laptop hard drive

How to replace the hard drive for your laptop?

laptop hard driveBefore removing the hard drive manually, you must keep in mind that it is a not easy job which should be done with utmost care and caution. You must carry a set of small screwdriver because it will help you to open laptop’s hard drive. In case you are not sure enough about the way of taking of the hard drive from the case, it is better to refer the user manual. Get some tips from the user manual of how hard drive has to be taken out of the laptop. Once you take it out from the case, things become really easy for you because you can now know the dimension as well as type.

Problems are not yet over as there are a lot of laptops that use hard drives of the same dimension so again you need to find out the most appropriate hardware to go well with your laptop.

Once you finally get the correct hard drive for your laptop, you also need to check the type of connection which is compatible with the laptop. Mainly there are two types of connection – SATA and PATA are used to connect drives to the laptop. In case you have purchased the laptop within the last six years then most probably it would have SATA as it is an industry standard which is used with most of the PCs. But if it manufactured before 2003 then probably it would have a PATA connection which is outdated now.

Just have a quick look on the back of the drive which is labelled with the connector type. Now use the connector accordingly and place the hard drive in its place within the laptop.

Know About Your Laptop’s Battery Status With BatteryBar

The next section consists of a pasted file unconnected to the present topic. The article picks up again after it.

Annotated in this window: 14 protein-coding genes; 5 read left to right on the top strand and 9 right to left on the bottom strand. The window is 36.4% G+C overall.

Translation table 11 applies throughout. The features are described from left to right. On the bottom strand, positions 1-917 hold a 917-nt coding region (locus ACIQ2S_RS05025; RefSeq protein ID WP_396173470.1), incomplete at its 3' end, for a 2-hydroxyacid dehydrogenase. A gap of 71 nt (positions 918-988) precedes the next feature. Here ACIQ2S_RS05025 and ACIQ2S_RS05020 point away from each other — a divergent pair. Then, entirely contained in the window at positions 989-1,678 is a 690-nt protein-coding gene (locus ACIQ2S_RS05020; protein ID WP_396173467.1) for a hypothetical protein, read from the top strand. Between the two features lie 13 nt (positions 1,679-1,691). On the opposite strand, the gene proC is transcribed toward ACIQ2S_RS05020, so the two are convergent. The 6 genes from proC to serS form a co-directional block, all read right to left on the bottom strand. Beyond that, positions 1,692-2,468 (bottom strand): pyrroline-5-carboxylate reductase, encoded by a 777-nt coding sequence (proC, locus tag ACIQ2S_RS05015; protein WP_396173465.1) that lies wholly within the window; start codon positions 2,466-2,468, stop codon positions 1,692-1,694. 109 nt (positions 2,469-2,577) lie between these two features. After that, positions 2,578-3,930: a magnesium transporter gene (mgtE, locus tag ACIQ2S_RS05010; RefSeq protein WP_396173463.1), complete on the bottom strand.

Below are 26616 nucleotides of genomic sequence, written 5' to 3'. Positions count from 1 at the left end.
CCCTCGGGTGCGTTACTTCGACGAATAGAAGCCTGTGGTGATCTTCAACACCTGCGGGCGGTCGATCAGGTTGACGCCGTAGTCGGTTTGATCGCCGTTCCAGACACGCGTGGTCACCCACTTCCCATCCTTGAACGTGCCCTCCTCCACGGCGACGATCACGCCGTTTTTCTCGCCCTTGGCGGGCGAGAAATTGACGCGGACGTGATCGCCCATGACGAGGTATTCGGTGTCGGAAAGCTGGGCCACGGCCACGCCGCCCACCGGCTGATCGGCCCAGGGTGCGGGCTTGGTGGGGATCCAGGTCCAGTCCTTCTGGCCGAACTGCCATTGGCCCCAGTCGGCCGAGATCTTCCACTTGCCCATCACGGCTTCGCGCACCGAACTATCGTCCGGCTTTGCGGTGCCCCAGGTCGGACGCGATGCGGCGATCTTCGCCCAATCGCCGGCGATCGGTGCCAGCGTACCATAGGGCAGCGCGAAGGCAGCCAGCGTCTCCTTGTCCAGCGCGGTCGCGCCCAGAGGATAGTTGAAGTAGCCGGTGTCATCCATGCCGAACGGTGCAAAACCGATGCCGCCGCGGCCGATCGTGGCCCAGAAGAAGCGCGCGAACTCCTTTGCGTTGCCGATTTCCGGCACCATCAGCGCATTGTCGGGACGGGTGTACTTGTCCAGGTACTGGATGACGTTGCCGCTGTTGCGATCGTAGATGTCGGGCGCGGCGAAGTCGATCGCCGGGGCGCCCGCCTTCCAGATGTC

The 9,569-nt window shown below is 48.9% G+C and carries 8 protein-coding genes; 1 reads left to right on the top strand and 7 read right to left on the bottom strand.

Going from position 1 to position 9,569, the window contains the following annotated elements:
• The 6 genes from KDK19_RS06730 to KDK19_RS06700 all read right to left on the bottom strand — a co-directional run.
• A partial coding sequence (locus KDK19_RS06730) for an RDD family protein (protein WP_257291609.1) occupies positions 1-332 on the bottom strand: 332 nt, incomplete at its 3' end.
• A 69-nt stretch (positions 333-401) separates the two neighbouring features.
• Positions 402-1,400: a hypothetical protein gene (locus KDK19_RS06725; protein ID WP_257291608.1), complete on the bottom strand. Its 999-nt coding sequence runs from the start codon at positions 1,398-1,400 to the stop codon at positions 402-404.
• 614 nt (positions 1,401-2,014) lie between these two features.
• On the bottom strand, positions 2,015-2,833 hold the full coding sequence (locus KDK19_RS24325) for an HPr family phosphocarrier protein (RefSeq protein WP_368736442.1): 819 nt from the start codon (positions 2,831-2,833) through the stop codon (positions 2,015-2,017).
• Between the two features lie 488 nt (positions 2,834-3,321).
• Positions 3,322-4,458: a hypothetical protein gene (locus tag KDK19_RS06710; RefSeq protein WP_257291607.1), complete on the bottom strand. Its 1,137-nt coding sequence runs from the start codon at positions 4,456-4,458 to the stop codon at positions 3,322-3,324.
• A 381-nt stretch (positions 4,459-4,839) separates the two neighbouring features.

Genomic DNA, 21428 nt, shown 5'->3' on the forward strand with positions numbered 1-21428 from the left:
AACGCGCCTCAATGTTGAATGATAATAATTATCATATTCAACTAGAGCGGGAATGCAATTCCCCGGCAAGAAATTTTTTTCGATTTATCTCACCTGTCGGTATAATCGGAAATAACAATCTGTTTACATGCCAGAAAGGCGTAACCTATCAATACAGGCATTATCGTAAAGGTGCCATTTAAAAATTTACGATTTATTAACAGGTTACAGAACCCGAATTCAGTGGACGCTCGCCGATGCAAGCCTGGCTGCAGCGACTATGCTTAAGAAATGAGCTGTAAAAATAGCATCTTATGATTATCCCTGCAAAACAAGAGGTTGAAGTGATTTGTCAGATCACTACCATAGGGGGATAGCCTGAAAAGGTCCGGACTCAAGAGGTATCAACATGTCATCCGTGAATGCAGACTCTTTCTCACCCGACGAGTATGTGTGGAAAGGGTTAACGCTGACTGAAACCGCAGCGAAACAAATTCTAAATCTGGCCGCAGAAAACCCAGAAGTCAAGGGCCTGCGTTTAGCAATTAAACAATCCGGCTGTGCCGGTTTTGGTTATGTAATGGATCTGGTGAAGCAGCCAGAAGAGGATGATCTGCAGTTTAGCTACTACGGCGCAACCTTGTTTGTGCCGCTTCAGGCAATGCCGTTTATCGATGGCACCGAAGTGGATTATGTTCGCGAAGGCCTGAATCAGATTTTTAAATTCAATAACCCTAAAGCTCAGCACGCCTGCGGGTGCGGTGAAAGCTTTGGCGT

batterybarBatteryBar, a superb power gauge that’s compatible with XP, Vista, and Windows 7.

Normally, if you want Windows’ read on how much battery life is left, you have to mouse over the tiny System Tray power icon. BatteryBar adds a full-time, at-a-glance gauge to the right side of the taskbar.

That gauge shows you either a percentage of battery life remaining or the amount of runtime left; clicking it toggles between the two readings. Interestingly, when you’re running on AC power, the gauge switches from green to blue and shows how long until you reach a full charge.

But wait, there’s more: when you mouse over the gauge, a pop-up window displays a boatload of additional information, such as total battery capacity, charge/discharge rate, AC status, and even a lifetime estimate based on historical charge/discharge data. That’s what I’m talking about!

BatteryBar is free, there’s also a Pro version that adds more features, like a graph of battery profiles, low/critical power warnings, and automatic power-scheme switching that kicks in when you switch between AC and battery power.